Did you know it’s World Kangaroo Day this Sunday? The perfect time for kangaroo and wallaby spotting in your favourite park.

Around Albury Wodonga, you might commonly see Eastern Grey kangaroos, and if you’re lucky, the shy Swamp wallaby. Both are common to Eastern Australia, but neither are as common as they once were.

You may have noticed an increase in kangaroos in the bush parks where farm livestock have been removed.  That’s because the competition for grass has been reduced. 

Large populations of kangaroos are a vexed issue in farming areas, and sometimes permits are granted for landholders to cull their numbers. Counting kangaroos is a real challenge as the move around the landscape.  Counters apply an average across the landscape when calculating kangaroo cull permits. 

Kangaroos, being intelligent marsupials, are not spread uniformly across the landscape but tend to congregate more on public land, where the native vegetation is more suitable for them, they are less disturbed, and culling is much more limited.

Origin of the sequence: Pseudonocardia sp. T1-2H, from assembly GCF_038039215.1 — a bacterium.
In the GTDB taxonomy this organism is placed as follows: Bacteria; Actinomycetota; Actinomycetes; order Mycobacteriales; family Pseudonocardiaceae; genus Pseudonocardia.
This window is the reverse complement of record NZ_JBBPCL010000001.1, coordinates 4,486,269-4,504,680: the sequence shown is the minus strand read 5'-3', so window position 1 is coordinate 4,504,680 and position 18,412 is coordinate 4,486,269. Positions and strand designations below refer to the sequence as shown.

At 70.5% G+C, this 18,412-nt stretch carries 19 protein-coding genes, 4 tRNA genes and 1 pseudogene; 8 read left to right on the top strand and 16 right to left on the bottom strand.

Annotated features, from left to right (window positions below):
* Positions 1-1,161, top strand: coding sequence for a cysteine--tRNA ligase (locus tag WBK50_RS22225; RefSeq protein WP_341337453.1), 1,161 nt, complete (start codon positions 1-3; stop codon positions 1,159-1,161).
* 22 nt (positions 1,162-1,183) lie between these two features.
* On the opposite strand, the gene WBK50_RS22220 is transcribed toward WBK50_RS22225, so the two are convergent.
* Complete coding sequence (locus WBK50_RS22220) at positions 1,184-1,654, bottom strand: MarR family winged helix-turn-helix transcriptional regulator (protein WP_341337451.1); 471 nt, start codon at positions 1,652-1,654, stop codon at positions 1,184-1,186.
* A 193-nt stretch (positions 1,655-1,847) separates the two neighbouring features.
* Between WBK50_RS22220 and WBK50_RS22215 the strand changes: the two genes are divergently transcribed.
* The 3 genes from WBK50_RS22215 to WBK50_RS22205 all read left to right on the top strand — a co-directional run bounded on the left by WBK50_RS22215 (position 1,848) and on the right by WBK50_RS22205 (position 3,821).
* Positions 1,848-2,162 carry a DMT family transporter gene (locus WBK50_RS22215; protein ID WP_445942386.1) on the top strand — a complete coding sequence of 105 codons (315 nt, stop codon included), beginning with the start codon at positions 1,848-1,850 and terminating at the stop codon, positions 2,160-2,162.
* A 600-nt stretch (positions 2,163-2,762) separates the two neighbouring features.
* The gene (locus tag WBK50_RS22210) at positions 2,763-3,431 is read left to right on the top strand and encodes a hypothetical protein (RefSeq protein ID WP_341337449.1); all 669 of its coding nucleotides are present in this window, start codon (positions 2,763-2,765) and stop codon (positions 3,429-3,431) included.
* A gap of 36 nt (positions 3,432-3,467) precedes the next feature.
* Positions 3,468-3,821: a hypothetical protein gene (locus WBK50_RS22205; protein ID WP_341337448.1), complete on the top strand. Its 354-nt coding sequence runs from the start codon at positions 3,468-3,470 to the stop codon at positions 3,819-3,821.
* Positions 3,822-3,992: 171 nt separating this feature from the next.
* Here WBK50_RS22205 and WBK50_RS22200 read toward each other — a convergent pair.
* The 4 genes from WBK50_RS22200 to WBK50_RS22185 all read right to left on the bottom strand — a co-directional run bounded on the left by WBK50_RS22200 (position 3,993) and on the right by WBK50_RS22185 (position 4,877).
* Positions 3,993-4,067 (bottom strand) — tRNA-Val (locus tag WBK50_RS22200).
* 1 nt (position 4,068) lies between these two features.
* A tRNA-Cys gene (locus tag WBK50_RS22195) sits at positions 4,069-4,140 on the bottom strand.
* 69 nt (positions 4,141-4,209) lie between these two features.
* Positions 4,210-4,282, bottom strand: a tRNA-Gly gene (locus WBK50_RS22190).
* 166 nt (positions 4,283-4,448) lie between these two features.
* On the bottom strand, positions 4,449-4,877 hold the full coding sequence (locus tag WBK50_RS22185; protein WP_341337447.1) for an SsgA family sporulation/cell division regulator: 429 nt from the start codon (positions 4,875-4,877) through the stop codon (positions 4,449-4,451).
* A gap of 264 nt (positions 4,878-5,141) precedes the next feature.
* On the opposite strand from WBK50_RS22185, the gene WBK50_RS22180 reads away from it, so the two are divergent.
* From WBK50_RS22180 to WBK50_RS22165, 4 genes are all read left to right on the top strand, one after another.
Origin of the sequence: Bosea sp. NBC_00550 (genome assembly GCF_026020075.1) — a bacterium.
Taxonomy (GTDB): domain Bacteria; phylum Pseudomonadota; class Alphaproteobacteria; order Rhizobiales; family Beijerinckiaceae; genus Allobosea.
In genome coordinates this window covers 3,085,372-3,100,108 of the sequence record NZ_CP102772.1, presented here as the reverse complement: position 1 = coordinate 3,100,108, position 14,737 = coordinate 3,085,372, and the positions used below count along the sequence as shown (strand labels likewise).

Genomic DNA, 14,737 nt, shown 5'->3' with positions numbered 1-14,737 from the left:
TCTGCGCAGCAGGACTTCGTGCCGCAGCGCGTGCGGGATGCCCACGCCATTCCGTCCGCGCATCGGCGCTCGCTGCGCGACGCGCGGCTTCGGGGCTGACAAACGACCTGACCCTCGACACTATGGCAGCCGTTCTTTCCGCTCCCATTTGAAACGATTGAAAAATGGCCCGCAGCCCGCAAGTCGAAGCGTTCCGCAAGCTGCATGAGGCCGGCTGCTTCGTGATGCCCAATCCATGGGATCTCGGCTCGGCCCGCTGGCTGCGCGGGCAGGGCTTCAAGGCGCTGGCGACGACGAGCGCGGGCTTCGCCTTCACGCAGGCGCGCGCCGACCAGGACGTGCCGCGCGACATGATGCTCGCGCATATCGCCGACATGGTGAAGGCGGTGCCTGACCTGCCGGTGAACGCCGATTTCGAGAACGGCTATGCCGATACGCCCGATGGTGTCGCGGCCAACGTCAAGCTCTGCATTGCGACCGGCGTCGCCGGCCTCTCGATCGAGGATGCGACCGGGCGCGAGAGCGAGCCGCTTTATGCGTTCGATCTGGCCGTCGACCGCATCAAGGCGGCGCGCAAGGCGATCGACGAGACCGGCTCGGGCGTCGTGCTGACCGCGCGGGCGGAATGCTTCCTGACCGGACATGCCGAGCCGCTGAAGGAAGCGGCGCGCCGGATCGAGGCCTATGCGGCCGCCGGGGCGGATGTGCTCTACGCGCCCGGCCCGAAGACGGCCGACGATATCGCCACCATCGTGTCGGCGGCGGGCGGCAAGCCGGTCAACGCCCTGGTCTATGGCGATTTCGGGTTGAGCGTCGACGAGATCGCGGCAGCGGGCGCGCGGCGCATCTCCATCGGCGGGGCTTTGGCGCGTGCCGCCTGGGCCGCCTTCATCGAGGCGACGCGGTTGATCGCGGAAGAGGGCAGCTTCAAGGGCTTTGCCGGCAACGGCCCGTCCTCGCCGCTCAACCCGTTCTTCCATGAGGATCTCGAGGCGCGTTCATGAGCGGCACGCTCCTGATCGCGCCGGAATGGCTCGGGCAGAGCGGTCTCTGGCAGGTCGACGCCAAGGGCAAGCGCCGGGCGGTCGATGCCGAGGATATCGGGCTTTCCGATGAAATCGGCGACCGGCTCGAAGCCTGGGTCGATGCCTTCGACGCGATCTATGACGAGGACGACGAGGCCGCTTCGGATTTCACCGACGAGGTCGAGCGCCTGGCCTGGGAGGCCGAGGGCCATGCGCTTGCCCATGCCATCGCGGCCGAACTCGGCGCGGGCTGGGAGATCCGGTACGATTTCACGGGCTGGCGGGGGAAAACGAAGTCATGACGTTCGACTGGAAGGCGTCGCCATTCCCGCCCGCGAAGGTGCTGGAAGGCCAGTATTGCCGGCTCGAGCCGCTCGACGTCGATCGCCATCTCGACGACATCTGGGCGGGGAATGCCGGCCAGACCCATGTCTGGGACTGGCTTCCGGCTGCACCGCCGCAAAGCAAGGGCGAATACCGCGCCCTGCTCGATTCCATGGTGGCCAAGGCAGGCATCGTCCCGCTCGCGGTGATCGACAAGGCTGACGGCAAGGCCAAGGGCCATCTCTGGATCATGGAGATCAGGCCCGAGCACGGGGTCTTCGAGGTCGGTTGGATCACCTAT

Have you noticed that kangaroos are getting more used to people being active in our hills?  They no longer jump away at first sight.  Please be wary of old and frail kangaroos, which are often large old males that have been deposed as leader and live apart from the mob.  If you get too close they can and do attack, and are still very powerful animals!

If you have ever been to the western country and central Australia, you may have seen the much larger Red kangaroo. Have a listen to this great song Parra Waripa by Jida Gulpilil and David Bridie, celebrating the Red Kangaroo.

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